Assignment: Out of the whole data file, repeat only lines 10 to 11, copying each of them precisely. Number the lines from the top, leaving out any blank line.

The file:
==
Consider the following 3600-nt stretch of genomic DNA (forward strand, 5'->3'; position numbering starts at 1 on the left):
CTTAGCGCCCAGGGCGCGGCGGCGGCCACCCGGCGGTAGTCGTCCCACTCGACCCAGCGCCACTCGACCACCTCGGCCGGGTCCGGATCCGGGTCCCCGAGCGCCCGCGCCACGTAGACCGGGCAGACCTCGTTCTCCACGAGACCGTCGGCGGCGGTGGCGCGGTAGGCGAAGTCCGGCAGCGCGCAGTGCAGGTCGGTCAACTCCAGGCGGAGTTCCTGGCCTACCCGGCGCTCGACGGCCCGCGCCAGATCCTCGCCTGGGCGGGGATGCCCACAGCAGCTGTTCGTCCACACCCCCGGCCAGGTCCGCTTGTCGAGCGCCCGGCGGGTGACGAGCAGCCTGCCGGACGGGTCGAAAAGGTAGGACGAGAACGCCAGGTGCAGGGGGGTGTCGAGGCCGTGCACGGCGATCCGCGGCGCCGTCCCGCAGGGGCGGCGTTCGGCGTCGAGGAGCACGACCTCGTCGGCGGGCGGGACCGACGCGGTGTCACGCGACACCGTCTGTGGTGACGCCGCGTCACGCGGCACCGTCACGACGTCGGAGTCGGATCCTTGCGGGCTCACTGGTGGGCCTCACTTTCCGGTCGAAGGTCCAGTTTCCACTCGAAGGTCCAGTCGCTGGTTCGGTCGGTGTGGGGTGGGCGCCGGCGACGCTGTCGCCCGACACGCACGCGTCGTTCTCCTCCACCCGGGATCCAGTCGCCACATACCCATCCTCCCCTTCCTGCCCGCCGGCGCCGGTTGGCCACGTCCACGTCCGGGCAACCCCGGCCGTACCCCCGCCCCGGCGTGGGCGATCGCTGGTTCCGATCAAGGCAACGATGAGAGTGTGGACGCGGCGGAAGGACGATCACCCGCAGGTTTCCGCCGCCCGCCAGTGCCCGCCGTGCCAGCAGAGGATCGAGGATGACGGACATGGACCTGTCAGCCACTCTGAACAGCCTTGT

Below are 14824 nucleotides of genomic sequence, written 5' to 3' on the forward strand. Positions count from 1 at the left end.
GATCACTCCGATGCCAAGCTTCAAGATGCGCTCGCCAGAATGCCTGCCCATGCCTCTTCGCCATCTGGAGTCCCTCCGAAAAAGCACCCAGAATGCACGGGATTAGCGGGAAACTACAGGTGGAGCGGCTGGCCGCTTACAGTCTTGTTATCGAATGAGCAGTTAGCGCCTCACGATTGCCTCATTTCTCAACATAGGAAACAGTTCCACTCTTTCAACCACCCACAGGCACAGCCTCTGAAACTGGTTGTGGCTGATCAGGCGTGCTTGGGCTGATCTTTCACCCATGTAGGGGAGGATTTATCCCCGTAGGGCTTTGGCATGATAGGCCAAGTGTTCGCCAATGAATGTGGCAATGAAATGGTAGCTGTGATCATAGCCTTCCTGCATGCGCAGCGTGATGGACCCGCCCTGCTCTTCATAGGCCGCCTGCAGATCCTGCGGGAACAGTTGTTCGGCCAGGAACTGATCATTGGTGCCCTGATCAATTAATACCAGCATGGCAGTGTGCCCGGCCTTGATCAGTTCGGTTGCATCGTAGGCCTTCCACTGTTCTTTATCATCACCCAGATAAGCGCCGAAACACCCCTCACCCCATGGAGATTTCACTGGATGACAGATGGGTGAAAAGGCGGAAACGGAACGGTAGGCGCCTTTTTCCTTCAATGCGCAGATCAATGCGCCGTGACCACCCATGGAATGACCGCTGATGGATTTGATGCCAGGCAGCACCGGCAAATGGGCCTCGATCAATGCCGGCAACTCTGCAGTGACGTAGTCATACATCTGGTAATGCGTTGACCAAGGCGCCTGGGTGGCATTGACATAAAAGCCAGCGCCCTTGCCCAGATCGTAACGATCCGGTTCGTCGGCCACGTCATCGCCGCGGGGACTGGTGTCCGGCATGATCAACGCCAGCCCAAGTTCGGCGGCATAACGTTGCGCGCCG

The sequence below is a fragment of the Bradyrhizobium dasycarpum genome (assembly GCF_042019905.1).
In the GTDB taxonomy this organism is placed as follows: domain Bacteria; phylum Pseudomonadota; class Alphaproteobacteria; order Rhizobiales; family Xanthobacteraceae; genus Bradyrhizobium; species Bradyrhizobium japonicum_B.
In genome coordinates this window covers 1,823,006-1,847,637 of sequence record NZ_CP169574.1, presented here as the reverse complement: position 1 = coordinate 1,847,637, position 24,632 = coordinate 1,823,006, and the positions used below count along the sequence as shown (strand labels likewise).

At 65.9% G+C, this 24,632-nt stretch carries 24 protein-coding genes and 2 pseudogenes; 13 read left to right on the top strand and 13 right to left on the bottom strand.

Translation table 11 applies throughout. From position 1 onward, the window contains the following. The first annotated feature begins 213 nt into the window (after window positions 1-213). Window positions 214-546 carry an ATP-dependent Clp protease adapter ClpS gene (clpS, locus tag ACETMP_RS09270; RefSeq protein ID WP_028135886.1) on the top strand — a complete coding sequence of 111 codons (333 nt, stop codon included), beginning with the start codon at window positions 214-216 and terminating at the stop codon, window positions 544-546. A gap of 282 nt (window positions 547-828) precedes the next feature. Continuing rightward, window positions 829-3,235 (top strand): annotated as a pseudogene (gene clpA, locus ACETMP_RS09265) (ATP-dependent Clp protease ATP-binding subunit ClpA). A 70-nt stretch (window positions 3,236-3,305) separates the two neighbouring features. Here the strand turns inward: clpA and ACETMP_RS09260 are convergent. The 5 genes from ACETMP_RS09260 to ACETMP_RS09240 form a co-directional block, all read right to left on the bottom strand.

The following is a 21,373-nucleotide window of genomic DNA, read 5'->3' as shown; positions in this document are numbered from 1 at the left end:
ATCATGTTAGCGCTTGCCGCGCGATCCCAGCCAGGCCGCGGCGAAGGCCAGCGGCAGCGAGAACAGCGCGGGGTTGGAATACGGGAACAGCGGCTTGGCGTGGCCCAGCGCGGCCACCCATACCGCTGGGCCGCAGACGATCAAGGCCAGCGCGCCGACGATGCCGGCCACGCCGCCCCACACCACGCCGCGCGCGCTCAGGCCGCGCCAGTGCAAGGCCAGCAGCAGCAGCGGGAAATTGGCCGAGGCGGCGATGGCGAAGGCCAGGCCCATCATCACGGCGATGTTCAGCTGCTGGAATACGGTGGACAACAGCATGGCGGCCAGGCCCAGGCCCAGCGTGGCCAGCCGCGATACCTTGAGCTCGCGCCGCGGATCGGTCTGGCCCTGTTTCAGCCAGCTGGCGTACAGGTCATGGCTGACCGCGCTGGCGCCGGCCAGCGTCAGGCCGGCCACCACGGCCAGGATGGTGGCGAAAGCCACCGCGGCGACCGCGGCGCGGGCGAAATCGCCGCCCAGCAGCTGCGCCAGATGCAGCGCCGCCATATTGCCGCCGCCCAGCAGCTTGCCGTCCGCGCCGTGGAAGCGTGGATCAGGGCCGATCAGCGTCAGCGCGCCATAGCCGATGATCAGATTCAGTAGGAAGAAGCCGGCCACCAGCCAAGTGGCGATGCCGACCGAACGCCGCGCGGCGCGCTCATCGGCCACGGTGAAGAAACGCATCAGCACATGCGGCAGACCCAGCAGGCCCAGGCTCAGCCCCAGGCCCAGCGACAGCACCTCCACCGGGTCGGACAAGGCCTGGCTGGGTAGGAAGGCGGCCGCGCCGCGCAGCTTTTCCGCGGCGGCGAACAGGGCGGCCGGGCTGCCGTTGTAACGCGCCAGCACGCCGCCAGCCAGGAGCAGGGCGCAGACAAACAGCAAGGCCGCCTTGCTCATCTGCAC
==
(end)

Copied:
The following is a 21,373-nucleotide window of genomic DNA, read 5'->3' as shown; positions in this document are numbered from 1 at the left end:
ATCATGTTAGCGCTTGCCGCGCGATCCCAGCCAGGCCGCGGCGAAGGCCAGCGGCAGCGAGAACAGCGCGGGGTTGGAATACGGGAACAGCGGCTTGGCGTGGCCCAGCGCGGCCACCCATACCGCTGGGCCGCAGACGATCAAGGCCAGCGCGCCGACGATGCCGGCCACGCCGCCCCACACCACGCCGCGCGCGCTCAGGCCGCGCCAGTGCAAGGCCAGCAGCAGCAGCGGGAAATTGGCCGAGGCGGCGATGGCGAAGGCCAGGCCCATCATCACGGCGATGTTCAGCTGCTGGAATACGGTGGACAACAGCATGGCGGCCAGGCCCAGGCCCAGCGTGGCCAGCCGCGATACCTTGAGCTCGCGCCGCGGATCGGTCTGGCCCTGTTTCAGCCAGCTGGCGTACAGGTCATGGCTGACCGCGCTGGCGCCGGCCAGCGTCAGGCCGGCCACCACGGCCAGGATGGTGGCGAAAGCCACCGCGGCGACCGCGGCGCGGGCGAAATCGCCGCCCAGCAGCTGCGCCAGATGCAGCGCCGCCATATTGCCGCCGCCCAGCAGCTTGCCGTCCGCGCCGTGGAAGCGTGGATCAGGGCCGATCAGCGTCAGCGCGCCATAGCCGATGATCAGATTCAGTAGGAAGAAGCCGGCCACCAGCCAAGTGGCGATGCCGACCGAACGCCGCGCGGCGCGCTCATCGGCCACGGTGAAGAAACGCATCAGCACATGCGGCAGACCCAGCAGGCCCAGGCTCAGCCCCAGGCCCAGCGACAGCACCTCCACCGGGTCGGACAAGGCCTGGCTGGGTAGGAAGGCGGCCGCGCCGCGCAGCTTTTCCGCGGCGGCGAACAGGGCGGCCGGGCTGCCGTTGTAACGCGCCAGCACGCCGCCAGCCAGGAGCAGGGCGCAGACAAACAGCAAGGCCGCCTTGCTCATCTGCAC